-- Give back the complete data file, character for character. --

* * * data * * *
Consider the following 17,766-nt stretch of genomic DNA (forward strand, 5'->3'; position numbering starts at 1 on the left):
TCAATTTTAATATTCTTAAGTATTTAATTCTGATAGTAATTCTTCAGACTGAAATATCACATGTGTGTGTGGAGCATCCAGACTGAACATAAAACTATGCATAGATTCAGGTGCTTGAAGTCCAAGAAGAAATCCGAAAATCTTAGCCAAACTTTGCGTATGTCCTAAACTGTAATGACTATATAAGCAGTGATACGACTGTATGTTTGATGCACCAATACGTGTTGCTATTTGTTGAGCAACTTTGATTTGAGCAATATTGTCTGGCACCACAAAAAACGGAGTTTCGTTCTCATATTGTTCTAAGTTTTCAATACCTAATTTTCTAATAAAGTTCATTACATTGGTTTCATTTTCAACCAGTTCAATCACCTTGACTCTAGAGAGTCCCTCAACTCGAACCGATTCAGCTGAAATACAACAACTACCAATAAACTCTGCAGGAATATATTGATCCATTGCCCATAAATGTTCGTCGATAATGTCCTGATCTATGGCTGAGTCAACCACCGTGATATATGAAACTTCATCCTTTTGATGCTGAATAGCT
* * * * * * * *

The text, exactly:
Consider the following 17,766-nt stretch of genomic DNA (forward strand, 5'->3'; position numbering starts at 1 on the left):
TCAATTTTAATATTCTTAAGTATTTAATTCTGATAGTAATTCTTCAGACTGAAATATCACATGTGTGTGTGGAGCATCCAGACTGAACATAAAACTATGCATAGATTCAGGTGCTTGAAGTCCAAGAAGAAATCCGAAAATCTTAGCCAAACTTTGCGTATGTCCTAAACTGTAATGACTATATAAGCAGTGATACGACTGTATGTTTGATGCACCAATACGTGTTGCTATTTGTTGAGCAACTTTGATTTGAGCAATATTGTCTGGCACCACAAAAAACGGAGTTTCGTTCTCATATTGTTCTAAGTTTTCAATACCTAATTTTCTAATAAAGTTCATTACATTGGTTTCATTTTCAACCAGTTCAATCACCTTGACTCTAGAGAGTCCCTCAACTCGAACCGATTCAGCTGAAATACAACAACTACCAATAAACTCTGCAGGAATATATTGATCCATTGCCCATAAATGTTCGTCGATAATGTCCTGATCTATGGCTGAGTCAACCACCGTGATATATGAAACTTCATCCTTTTGATGCTGAATAGCT